Everta) has a very large proportion of the " endosperm " - the nutritious matter which with the small embryo makes up the grain - of a horny consistency, which causes the grain to pop when heated, that is to say, the kernel becomes turned inside out by the explosion of the contained moisture.
The kernel of his subjects consisted of genuine Arabs, not only recent immigrants along with Islam, but also old settlers who, through contact with the Roman empire and the Christian church, had become to some extent civilized.
Taken as the kernel of the epistle, its obvious motive is to be found in the need of explaining to Gentile Christians the reasons for Israel's apparent rejection, and passages like i.
The 23rd homily, on the "grape kernel" (Is.
It was the natural name for a body of men who must, by the time the conquest of Sicily was over, have been very mixed, but whose kernel was Norman, whose strength and feelings and traditions all came from a Norman source.
It would be erroneous to confuse the extant sources with the historical material which might or must have been accessible, or to assume that the antiquity of the elements of history proves or presupposes the antiquity of the records themselves, or even to deny the presence of some historical kernel merely on account of unhistorical elements or the late dress in which the events are now clothed.
1) having a thin outer skin (epicarp) enclosing the flesh of the peach (mesocarp), the inner layers of the carpel becoming woody to form the stone, while the ovule ripens into the kernel or seed.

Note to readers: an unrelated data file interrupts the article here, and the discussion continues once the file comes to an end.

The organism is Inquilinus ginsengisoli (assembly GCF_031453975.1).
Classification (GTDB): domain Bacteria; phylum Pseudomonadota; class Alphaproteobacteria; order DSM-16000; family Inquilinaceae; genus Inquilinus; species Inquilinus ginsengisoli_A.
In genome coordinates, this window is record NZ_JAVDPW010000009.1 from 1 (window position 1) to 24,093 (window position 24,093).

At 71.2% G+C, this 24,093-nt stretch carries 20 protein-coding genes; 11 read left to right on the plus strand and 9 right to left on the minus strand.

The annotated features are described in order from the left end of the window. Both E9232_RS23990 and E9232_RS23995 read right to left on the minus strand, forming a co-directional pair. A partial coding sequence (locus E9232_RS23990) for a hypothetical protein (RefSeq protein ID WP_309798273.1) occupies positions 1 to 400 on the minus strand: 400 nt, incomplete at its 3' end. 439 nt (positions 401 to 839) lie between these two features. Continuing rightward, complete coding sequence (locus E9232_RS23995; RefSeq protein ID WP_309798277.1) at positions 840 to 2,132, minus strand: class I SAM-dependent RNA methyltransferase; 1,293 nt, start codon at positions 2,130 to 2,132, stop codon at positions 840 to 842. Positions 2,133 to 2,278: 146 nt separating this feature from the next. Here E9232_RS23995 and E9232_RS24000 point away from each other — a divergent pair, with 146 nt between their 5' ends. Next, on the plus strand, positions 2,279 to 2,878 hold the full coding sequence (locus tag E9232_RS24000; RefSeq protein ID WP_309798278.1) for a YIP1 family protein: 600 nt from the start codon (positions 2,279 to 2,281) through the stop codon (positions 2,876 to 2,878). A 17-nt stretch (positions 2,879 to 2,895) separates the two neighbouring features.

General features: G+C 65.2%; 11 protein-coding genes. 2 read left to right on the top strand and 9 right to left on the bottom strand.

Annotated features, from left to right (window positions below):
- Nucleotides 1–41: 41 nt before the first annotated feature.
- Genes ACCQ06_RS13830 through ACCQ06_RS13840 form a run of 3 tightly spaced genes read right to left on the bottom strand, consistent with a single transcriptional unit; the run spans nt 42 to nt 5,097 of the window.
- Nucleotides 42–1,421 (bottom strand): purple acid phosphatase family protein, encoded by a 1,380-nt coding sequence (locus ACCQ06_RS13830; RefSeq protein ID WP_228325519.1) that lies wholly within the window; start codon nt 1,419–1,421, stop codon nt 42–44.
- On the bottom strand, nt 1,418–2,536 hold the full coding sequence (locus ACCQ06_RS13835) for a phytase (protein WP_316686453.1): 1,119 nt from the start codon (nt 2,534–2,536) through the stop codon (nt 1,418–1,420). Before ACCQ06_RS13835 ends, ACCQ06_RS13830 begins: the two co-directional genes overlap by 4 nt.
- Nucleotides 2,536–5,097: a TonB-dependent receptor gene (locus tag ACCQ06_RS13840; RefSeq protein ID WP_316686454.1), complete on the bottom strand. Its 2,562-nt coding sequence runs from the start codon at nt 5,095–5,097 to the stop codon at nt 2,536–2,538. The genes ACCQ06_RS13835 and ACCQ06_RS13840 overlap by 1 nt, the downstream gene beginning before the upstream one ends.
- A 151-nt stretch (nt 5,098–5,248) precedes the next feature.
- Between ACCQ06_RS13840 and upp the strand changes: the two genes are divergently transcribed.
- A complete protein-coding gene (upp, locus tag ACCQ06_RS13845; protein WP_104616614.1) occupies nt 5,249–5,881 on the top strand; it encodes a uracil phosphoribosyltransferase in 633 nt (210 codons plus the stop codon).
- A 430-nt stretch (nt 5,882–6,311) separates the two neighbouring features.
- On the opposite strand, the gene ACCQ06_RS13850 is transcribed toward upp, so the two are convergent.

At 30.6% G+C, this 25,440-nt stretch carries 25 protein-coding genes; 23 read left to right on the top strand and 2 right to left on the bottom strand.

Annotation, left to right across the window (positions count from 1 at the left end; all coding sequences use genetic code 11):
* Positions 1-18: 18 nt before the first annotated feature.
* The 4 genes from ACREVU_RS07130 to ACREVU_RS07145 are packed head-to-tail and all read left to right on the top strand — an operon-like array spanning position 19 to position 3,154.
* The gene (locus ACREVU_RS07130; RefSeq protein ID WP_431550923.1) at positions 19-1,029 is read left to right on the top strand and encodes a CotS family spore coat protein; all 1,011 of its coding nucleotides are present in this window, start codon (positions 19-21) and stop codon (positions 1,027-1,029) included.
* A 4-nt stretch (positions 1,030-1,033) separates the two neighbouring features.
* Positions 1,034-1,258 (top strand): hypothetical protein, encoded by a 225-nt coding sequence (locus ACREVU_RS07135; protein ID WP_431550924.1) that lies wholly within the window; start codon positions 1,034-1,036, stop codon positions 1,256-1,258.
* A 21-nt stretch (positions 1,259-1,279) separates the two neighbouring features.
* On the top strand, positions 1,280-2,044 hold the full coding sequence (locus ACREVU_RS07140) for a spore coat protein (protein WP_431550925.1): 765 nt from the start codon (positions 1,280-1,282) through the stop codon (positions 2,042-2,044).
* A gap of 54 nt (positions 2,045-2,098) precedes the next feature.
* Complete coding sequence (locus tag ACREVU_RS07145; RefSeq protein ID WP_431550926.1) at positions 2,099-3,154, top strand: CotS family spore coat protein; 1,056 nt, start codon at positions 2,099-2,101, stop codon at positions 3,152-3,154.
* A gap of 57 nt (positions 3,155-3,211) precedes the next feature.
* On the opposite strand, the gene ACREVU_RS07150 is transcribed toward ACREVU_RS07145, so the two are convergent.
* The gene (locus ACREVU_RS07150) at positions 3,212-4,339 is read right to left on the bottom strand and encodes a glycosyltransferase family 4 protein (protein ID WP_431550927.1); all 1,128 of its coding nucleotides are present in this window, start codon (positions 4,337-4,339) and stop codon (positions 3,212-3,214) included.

The kernel consists mainly of the abundant endosperm, which is firm, whitish in colour and marbled with numerous reddish-brown vein-like partitions, into which the inner seedcoat penetrates, forming what is known botanically as ruminated endosperm.
The kernel of the whole book, around which the remaining portions are grouped, consists of the Gathas or " hymns " of Zoroaster (q.v.), the oldest and most sacred portion of the entire canon.
Tunicata) is characterized by having each kernel enclosed in a husk.
Salzwedel, formerly Soltwedel, was founded by the Saxons, and was from 1070 to 1170 the capital of the old or north Mark, also for a time called the "mark of Soitwedel," the kernel of Brandenburg-Prussia.
On the whole it seems most likely that, while the kernel of the Roman plebs was rural or belonged to the small towns admitted to the Roman franchise, the Attic demos, largely at least, though doubtless not wholly, arose out of the mixed settlers who had come together in the city, answering to the p rotKot of later times.